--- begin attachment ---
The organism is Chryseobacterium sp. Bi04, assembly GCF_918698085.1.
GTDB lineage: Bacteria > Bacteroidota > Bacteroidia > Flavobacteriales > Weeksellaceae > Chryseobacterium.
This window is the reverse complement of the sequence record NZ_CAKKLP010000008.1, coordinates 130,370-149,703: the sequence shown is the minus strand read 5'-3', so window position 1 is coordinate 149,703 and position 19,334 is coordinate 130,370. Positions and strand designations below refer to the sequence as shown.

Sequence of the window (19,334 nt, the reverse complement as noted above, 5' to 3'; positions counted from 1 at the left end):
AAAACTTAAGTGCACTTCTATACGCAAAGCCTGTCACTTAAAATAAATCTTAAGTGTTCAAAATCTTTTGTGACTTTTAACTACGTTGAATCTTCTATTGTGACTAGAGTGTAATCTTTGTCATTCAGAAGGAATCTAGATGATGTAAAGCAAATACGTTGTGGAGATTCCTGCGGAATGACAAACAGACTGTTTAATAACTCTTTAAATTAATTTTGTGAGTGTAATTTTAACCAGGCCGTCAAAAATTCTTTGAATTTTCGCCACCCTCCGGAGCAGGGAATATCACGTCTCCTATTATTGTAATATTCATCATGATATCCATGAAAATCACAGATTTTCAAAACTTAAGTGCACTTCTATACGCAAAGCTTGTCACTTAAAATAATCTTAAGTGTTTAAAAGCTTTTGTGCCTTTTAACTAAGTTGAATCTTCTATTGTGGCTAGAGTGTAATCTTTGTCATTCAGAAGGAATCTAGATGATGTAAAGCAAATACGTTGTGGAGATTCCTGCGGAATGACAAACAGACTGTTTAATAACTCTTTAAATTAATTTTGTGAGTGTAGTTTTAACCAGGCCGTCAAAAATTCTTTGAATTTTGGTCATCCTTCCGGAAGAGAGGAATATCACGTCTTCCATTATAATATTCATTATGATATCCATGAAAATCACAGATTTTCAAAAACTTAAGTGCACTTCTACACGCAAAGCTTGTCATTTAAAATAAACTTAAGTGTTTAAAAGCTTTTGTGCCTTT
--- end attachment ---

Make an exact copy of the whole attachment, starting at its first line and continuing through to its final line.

The organism is Chryseobacterium sp. Bi04, assembly GCF_918698085.1.
GTDB lineage: Bacteria > Bacteroidota > Bacteroidia > Flavobacteriales > Weeksellaceae > Chryseobacterium.
This window is the reverse complement of the sequence record NZ_CAKKLP010000008.1, coordinates 130,370-149,703: the sequence shown is the minus strand read 5'-3', so window position 1 is coordinate 149,703 and position 19,334 is coordinate 130,370. Positions and strand designations below refer to the sequence as shown.

Sequence of the window (19,334 nt, the reverse complement as noted above, 5' to 3'; positions counted from 1 at the left end):
AAAACTTAAGTGCACTTCTATACGCAAAGCCTGTCACTTAAAATAAATCTTAAGTGTTCAAAATCTTTTGTGACTTTTAACTACGTTGAATCTTCTATTGTGACTAGAGTGTAATCTTTGTCATTCAGAAGGAATCTAGATGATGTAAAGCAAATACGTTGTGGAGATTCCTGCGGAATGACAAACAGACTGTTTAATAACTCTTTAAATTAATTTTGTGAGTGTAATTTTAACCAGGCCGTCAAAAATTCTTTGAATTTTCGCCACCCTCCGGAGCAGGGAATATCACGTCTCCTATTATTGTAATATTCATCATGATATCCATGAAAATCACAGATTTTCAAAACTTAAGTGCACTTCTATACGCAAAGCTTGTCACTTAAAATAATCTTAAGTGTTTAAAAGCTTTTGTGCCTTTTAACTAAGTTGAATCTTCTATTGTGGCTAGAGTGTAATCTTTGTCATTCAGAAGGAATCTAGATGATGTAAAGCAAATACGTTGTGGAGATTCCTGCGGAATGACAAACAGACTGTTTAATAACTCTTTAAATTAATTTTGTGAGTGTAGTTTTAACCAGGCCGTCAAAAATTCTTTGAATTTTGGTCATCCTTCCGGAAGAGAGGAATATCACGTCTTCCATTATAATATTCATTATGATATCCATGAAAATCACAGATTTTCAAAAACTTAAGTGCACTTCTACACGCAAAGCTTGTCATTTAAAATAAACTTAAGTGTTTAAAAGCTTTTGTGCCTTT